The space sector will be watching Ottawa this week for clues into whether Canada will sign onto a historic NASA project to build a new space station 1,000 times farther than the current International Space Station that would serve as a base to explore lunar minerals and as a pivot point to Mars. 

POLITICO Pro Canada reports that the sector will be watching a conference in Ottawa this week, where NASA Administrator Jim Bridenstine will speak, as will Navdeep Bains, the minister who oversees the Canadian Space Agency. 

NASA has asked Canada to supply robotics for the project, but Ottawa must decide whether to spend the estimated $1 billion to $2 billion over 20 years that it would take to fund the project to build robotics equipped with artificial intelligence that the station will need.

Two Canadian officials tell POLITICO to expect additional signals of interest from Canada at this week's event, without a firm financial commitment yet.

Officials say the funding decision will likely happen closer to next year’s Canadian federal budget.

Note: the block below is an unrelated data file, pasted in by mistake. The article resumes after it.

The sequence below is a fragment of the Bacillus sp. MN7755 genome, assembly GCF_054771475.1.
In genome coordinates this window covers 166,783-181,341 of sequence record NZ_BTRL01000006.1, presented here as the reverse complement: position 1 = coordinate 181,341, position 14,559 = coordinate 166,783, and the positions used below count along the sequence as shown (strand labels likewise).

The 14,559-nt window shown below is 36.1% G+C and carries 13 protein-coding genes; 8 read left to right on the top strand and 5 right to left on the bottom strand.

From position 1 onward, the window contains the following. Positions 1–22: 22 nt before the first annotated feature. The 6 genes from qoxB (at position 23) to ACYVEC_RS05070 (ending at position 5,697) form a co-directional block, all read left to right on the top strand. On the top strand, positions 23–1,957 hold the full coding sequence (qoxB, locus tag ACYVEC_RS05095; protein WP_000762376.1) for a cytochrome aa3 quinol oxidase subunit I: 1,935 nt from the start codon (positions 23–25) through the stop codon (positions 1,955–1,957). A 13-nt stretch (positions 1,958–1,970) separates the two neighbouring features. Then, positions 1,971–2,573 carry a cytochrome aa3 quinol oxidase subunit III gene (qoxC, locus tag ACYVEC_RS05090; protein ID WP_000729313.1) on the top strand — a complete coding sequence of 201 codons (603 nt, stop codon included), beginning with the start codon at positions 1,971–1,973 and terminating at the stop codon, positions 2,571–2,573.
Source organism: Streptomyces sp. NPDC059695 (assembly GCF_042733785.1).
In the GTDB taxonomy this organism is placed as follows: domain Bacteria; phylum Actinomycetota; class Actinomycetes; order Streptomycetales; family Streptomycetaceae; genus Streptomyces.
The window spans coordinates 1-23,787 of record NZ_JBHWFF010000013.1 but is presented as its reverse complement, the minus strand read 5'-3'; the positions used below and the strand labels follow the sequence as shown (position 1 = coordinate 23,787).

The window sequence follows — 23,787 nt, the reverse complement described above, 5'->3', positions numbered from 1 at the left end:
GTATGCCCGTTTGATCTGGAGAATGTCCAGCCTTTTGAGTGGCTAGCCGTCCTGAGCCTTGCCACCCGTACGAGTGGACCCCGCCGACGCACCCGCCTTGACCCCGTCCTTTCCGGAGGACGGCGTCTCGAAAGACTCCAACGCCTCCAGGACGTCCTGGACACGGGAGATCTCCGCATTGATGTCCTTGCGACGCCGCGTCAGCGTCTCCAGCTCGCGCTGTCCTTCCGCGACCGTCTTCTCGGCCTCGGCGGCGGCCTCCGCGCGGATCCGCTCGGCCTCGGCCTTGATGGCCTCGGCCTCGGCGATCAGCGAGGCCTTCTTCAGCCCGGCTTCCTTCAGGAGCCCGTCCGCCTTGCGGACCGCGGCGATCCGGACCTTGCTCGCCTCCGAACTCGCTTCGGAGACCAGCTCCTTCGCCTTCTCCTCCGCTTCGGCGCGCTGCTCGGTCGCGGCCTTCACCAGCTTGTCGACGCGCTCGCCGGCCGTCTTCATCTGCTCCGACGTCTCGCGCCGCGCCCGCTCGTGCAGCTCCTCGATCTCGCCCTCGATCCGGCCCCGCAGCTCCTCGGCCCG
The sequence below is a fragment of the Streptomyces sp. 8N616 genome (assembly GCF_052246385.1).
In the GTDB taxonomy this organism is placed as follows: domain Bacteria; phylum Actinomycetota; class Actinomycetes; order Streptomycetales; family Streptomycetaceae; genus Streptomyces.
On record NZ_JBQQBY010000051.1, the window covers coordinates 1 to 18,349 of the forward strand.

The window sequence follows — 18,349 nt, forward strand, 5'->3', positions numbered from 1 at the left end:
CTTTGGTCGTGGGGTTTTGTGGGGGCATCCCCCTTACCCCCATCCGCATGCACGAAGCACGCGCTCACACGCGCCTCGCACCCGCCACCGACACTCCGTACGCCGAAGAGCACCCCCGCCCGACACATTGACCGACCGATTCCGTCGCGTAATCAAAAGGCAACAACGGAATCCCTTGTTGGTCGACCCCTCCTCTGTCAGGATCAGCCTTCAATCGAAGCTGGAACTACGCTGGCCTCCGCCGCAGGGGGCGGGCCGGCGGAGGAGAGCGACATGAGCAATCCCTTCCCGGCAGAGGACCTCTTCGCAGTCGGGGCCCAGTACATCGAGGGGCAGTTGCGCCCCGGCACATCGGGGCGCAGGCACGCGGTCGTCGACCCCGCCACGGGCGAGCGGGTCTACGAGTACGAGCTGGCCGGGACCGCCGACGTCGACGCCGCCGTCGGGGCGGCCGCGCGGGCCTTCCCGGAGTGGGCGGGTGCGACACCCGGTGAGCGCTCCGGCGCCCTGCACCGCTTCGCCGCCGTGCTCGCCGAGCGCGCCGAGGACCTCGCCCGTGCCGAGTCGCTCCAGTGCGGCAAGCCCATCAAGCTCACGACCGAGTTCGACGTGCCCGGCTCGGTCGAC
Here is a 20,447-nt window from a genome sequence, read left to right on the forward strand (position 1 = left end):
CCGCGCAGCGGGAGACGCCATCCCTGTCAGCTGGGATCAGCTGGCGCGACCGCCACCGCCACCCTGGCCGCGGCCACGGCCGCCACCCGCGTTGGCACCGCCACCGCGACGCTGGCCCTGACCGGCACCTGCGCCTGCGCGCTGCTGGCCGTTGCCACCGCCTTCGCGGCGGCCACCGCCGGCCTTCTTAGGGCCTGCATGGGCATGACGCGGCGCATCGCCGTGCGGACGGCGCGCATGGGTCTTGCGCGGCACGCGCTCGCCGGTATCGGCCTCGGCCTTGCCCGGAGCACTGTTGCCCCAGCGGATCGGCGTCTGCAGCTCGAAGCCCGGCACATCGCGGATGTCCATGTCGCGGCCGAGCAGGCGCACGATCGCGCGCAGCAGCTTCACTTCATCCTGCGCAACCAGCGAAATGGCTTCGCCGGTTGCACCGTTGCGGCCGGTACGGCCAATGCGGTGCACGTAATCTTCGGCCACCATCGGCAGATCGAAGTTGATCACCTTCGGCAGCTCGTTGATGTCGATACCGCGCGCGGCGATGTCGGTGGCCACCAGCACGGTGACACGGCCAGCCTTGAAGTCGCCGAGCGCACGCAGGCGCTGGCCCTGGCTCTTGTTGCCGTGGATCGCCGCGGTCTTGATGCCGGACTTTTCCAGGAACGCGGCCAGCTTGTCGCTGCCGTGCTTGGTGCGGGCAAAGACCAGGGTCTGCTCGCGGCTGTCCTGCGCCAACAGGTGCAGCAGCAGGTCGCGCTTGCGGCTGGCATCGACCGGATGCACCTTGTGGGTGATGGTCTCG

A major industry player also said it sees the budget as a make-or-break moment to decide whether Canada will supply long-term funding for Gateway. 

Maxar’s MDA company, which owns the iconic Canadarm, told POLITICO that if Canada doesn't commit funding next, NASA and MD will look elsewhere for countries to build the Gateway robotics. 

"Our expansion for Lunar Gateway would happen outside of Canada,” said Mike Greenley, group president of MDA, now owned by Maxar Technologies based in Colorado. 

"We would follow the money.”

The collective hit could be big: The subsidiary has 1,900 employees in Canada, out of 6,500 Maxar employees worldwide. Greenley expects several hundred companies, plus academic institutions, would be involved with his company on the next NASA program. 

To read more, visit POLITICO Pro Canada, a subscription-based service covering the Canada-U.S. relationship and a partner of CTV News.